The Art of Play: Punch and Judy Finger Puppets, circa 1970







Punch and Judy Finger Puppets, c. 1970
This and all related images from The Victoria and Albert Museum.


Sandcastles, donkey rides, Punch and Judy - all part of a day at the British seaside. At its popular in Victorian times, the show still brings pleasure (and terror!) to thousands of children on our summer beaches. 

So reads the reverse of this toy which has newly been added to the collections of the Victoria and Albert Museum.  I was quite tickled to find this circa 1970 finger puppet set when searching for Punch and Judy related items. 


Let's take a look at this charming set, shall we?  These finger puppets came packed in a box which also doubles as a fit-up or theatre for their miniature puppet show.  The set was meant as a charming reminder of bygone, innocent summers...summers that maybe weren't so hot and miserable.  Sorry...I was distracted.

The printed box sports the traditional striped, gilded frame, theatrical draping and green skirting associated for centuries with a Punch and Judy booth.  A die-cut opening at the front affords a venue for the finger puppets.  

Inside, are Punch and his wife, Judy--both made of printed cotton with slightly padded fronts.  Punch is dressed in his usual red suit and dropping hat, trimmed in gold.  Of course, he carries his cudgel.  Judy dons the traditional white checkered dress and lace cap which we associate with Mrs. Punch.  And, of course, she's carrying, "the Baby."

Manufactured in Britain, the set was designed and made by Anne Wilkinson Designs.  It was produced through 1990.





Print of the Day: The National Punch and Judy Show, 1882



The National Punch & Judy Show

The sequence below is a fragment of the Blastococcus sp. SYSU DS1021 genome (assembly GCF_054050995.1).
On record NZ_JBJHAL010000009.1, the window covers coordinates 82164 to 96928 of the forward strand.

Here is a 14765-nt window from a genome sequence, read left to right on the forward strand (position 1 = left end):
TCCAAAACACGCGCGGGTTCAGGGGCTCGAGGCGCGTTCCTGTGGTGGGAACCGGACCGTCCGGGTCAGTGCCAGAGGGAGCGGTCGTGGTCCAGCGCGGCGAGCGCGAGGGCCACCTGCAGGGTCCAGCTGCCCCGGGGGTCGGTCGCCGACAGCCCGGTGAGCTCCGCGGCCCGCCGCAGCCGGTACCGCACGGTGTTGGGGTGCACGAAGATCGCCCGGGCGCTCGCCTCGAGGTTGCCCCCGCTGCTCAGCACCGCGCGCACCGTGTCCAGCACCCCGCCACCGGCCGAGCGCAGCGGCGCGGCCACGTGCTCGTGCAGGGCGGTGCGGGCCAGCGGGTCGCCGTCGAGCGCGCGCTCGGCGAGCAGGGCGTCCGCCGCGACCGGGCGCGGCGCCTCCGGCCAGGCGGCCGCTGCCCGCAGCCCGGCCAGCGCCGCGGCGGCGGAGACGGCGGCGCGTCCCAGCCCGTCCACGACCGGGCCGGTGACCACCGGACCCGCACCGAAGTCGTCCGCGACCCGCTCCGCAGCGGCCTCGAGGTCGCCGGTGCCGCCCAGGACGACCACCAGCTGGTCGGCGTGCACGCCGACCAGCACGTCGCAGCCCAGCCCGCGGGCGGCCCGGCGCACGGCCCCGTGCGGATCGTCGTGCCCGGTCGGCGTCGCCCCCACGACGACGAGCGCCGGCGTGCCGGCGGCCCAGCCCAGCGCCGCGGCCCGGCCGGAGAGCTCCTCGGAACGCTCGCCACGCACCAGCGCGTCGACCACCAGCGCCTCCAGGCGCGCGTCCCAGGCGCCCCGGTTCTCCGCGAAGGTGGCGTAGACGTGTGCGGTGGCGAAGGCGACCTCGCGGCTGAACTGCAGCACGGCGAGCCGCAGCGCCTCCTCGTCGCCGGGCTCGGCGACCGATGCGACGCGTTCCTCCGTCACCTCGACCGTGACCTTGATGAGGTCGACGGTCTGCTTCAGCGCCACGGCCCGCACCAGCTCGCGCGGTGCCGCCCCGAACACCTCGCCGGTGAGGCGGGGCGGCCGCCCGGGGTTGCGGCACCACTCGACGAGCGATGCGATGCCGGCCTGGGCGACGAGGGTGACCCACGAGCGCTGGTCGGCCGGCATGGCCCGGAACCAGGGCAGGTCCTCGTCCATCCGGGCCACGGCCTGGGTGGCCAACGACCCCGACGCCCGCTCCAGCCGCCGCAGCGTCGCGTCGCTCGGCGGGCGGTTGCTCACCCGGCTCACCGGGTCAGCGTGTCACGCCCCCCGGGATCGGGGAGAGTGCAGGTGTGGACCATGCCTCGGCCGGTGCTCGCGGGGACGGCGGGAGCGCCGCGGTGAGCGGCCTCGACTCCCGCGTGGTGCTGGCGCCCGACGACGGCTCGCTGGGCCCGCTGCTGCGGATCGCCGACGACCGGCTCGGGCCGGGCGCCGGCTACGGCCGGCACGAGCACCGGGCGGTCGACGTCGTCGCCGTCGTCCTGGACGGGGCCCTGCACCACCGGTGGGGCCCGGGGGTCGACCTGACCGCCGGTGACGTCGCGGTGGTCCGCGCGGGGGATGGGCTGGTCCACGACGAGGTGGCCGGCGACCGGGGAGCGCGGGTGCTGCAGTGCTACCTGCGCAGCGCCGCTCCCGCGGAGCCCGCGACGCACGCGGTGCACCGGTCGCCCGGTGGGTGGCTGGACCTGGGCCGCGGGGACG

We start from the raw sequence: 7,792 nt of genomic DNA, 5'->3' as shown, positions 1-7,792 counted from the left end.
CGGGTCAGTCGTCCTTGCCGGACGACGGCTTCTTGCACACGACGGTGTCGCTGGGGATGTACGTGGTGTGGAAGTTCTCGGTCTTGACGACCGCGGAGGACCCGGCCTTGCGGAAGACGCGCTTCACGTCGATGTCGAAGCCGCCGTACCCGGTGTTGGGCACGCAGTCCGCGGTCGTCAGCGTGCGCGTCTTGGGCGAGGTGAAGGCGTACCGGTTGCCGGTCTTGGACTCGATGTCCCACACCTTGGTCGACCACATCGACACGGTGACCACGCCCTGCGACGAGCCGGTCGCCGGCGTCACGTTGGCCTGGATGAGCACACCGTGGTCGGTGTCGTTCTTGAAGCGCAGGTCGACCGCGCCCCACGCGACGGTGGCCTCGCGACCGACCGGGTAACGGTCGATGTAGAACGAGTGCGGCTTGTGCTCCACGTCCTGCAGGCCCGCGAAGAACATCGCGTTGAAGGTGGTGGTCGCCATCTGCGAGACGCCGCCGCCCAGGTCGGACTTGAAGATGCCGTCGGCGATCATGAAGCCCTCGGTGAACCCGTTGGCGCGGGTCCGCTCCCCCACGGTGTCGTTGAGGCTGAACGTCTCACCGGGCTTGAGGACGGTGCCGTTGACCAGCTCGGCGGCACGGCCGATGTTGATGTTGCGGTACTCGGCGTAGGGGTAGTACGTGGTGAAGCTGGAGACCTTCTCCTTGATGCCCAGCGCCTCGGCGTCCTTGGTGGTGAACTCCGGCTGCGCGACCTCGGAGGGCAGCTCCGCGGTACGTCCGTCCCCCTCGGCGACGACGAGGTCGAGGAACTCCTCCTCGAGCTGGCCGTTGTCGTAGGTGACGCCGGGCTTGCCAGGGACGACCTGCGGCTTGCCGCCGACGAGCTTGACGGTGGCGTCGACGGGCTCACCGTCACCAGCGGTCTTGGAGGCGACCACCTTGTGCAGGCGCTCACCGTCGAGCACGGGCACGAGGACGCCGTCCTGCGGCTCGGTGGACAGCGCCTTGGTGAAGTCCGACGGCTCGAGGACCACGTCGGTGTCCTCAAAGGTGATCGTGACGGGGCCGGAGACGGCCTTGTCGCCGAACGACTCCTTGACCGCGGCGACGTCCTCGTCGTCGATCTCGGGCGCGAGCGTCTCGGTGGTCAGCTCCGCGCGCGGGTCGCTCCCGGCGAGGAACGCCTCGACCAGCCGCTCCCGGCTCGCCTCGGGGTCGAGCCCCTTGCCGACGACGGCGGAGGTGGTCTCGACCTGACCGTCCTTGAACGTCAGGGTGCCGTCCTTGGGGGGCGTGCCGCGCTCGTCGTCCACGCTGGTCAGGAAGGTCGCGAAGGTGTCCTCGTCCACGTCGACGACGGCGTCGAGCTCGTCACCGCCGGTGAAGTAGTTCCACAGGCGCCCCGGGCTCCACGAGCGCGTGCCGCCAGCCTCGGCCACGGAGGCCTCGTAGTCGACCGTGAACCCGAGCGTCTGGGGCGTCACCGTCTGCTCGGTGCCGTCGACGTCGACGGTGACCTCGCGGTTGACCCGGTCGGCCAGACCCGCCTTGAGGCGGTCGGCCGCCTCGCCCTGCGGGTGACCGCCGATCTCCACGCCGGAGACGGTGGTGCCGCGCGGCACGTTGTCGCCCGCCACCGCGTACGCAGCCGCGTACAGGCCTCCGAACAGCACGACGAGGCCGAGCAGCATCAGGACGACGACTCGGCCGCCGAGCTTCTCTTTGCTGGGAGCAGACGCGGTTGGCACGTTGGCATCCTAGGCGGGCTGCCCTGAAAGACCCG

From "Truth," December, 1882
The Victoria & Albert Museum





From the George Speaight Punch & Judy Archive at the V&A, we see a double-sided cutting from the periodical “Truth.” In fact, it’s the “Christmas Number,” which was entitled “The National Punch and Judy Show.” The magazine was published on December 25, 1882.

Both sides of the cutting depict illustrations which are intended to “reproduce a series of the incidents which figured in the scenes profuse” of a Punch and Judy Show which the publication states was prepared at the wish of (Prime Minister) Mr. Gladstone.

The scenes feature caricatures of various contemporary political figures in the role of Punch, including Mr. William Gladstone himself. It uses these satirical scenes to comment on issues of the day such as the demand for Irish Home Rule, the fight for Civic Reform, the consequences of the 1878 Treaty of Berlin, and the negotiations between the Russian Count Schouvaloff and the Marquis of Salisbury (then Conservative leader in the House of Lords and previously Foreign Secretary). Many political figures are depicted including: William Gladstone (1809-1898), the Marquis of Salisbury, Robert Arthur Talbot Gascoyne-Cecil, (1830 -1903) and Sir Stafford H. Northcote (1818 -1887).

A short verse accompanies each illustration, referring to the events depicted, and written in a form which parodies the style of operetta which was famously popularized by Gilbert and Sullivan. 



A Recipe for Punch, Chapter 87





Chapter 87
A Fairy Story



If Jackson was surprised to see Lennie and the girls descend into the crypt he didn't show it. He simply turned to face them and bowed slightly to Lennie.

"I suppose, Lady Fallbridge, you've come to pay your respects to your mother, in her final resting place?"

"Never mind why I'm here, Jackson."  Lennie snapped.  "Why are you here?"